'I Am Cait' Season 2: TV Review

Jeff Lipsky/E! Entertainment
Still admirably complex, as reality TV goes.

Caitlyn Jenner goes on a cross-country road trip with her girlfriends, revealing that she's still a Republican and no longer plans on dating women, in the E! reality show's second season.

Caitlyn Jenner's new life as a transgender woman is further chronicled in the second season of E!'s reality series, I Am Cait. The first episode concerns the undertaking of what promises to be a season-long, cross-country road trip by Caitlyn and her band of six friends (Jennifer Finney Boylan, Chandi Moore, Candis Cayne, Ella Giselle, Kate Bornstein, Ronda Kamihira and Courtney Nanson), the initial stop being the Grand Canyon.

Lacking the inherent drama of the first season, which involved Caitlyn's coming out, this episode (the only one previewed for critics) is essentially an extended coffee klatch among Caitlyn and her tribe, with cameo appearances by her daughters Kendall and Kylie. Kylie complains about the criticism she gets gets when she refers to Caitlyn as "dad," while Kendall says that Caitlyn's number is stored in her phone under "Mad," combining mom and dad.

"I am slowly coming into my womanhood, but it's a work in progress," declares Caitlyn, as the show briefly touches on the controversy engendered by her transition decision, with footage of a protest demonstration. But this episode — whose most dramatic incident involves Chandi briefly getting locked in the bus — mainly consists of conversation. The first part revolves around Caitlyn uncomfortably discussing her sexuality and making an important revelation — cue the dramatic music and commercial break — about her future dating life. "I can't see myself dating women in the future," she declares to her shocked friends. Later, when Candis wonders whether they'll be able to double-date, Caitlyn asks how it will affect their relationship (the two have been the subject of many gossipy stories in the tabloids). Several of the women also disparagingly refer to the "chasers" — men who are fetishistically attracted to transgender women — whose advances they don't exactly welcome.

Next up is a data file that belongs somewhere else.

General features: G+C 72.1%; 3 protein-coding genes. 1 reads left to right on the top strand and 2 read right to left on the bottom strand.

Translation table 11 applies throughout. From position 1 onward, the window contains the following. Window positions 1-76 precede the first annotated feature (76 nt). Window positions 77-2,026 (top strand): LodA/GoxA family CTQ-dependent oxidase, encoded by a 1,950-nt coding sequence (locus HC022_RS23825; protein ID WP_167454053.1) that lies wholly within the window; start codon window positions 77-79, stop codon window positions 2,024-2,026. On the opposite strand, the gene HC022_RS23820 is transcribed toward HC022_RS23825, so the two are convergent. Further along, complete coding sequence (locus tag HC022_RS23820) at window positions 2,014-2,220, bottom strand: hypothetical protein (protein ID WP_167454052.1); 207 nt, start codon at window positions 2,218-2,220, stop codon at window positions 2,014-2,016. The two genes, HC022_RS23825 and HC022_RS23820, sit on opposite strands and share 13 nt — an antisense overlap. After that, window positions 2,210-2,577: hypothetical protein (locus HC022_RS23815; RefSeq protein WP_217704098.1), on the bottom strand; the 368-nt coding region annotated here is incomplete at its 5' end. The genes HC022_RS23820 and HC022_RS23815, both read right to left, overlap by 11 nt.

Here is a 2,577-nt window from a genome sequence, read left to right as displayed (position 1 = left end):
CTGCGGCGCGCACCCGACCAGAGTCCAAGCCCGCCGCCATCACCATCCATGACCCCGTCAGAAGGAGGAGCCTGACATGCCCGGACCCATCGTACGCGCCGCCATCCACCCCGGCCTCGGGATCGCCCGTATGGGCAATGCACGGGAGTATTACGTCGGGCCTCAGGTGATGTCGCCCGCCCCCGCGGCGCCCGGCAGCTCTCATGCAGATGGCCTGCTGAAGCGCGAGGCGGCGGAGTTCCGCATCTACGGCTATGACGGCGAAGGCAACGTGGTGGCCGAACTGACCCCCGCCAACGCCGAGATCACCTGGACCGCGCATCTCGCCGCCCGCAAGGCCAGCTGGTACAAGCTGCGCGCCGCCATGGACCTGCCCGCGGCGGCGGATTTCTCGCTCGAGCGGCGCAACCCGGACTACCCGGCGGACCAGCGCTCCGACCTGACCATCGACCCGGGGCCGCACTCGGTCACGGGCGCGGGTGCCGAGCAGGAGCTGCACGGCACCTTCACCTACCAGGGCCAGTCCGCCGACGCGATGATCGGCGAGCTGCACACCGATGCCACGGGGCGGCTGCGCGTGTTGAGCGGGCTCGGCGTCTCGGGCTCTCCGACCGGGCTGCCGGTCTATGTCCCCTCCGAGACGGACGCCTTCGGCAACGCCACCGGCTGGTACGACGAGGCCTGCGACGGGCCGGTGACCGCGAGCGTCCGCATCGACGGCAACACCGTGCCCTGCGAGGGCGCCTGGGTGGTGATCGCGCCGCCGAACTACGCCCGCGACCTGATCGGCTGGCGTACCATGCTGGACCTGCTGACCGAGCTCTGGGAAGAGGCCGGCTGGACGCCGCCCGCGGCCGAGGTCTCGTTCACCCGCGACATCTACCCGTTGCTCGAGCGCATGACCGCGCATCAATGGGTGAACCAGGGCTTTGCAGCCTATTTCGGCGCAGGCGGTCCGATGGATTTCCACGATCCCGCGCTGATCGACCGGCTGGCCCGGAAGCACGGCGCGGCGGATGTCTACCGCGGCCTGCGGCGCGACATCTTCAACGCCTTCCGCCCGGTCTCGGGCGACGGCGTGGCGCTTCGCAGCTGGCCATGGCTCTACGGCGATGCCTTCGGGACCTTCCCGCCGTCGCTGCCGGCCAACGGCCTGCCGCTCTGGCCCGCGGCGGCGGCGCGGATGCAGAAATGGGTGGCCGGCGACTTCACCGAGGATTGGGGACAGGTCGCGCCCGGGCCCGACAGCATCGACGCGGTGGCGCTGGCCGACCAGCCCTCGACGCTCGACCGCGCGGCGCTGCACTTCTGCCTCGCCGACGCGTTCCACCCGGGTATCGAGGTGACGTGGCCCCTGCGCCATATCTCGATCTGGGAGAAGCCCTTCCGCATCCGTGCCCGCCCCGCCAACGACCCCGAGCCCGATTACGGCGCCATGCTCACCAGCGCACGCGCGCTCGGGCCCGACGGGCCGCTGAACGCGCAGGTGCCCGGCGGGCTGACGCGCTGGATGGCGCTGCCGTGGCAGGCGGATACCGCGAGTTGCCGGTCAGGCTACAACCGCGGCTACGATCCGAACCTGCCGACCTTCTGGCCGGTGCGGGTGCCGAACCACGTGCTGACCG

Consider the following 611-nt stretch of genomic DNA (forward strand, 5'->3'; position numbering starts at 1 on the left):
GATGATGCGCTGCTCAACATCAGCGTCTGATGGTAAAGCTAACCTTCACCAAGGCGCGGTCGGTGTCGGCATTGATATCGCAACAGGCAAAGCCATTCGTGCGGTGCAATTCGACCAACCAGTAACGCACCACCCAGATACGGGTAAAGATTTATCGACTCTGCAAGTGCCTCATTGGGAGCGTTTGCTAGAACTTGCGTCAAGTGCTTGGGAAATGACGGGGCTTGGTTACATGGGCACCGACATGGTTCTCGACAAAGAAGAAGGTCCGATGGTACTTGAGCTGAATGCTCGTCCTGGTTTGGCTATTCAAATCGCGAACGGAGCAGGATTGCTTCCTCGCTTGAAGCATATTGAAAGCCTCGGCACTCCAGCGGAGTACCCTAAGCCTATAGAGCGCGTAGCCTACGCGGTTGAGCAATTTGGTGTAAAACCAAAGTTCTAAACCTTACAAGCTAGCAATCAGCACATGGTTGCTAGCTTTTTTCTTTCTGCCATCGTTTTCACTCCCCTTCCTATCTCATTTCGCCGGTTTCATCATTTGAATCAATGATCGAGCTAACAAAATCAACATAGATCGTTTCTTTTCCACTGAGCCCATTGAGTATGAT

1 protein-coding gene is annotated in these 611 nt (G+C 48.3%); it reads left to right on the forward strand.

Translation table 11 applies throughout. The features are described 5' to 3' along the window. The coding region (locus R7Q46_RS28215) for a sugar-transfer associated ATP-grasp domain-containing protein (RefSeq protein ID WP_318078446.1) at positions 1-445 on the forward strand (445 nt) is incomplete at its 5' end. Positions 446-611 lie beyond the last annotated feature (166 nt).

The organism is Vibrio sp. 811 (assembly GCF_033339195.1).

The dishy chit chat eventually gets around to politics, with tensions flaring as a result. It turns out that Caitlyn is no less a conservative as a woman than Bruce was as a man, leading her friends to fits of frustration as they argue that Republicans don't support the LBGT community the way that Democrats do. Boylan, a Barnard College professor and respected author, gets particularly heated during the exchange.

Referring to Hillary Clinton, Caitlyn declares, "She could care less about women. She cares about herself." (It will be interesting to see the encounter between the two that is briefly teased in the season preview at the end of the episode.)

She goes on to argue, "The Republicans are interested in much bigger issues than the trans issues," saying that the latter won't matter anyway if the Democrats are allowed to destroy the nation's economy the way they've been doing.

It's a brave decision to potentially alienate half of your viewing audience, and it's indicative of the series' frankness and, for a show of this type, its relative seriousness. Yes, it has its silly and trivial moments, such as the footage of the women's helicopter ride over the Grand Canyon that at least showcases some beautiful scenery. But at its best, I Am Cait tackles tricky subject matter with an admirable complexity that may ironically be the reason for its modest ratings.

Premiere date: Sunday, March 6, 9 p.m. ET/PT (E!)

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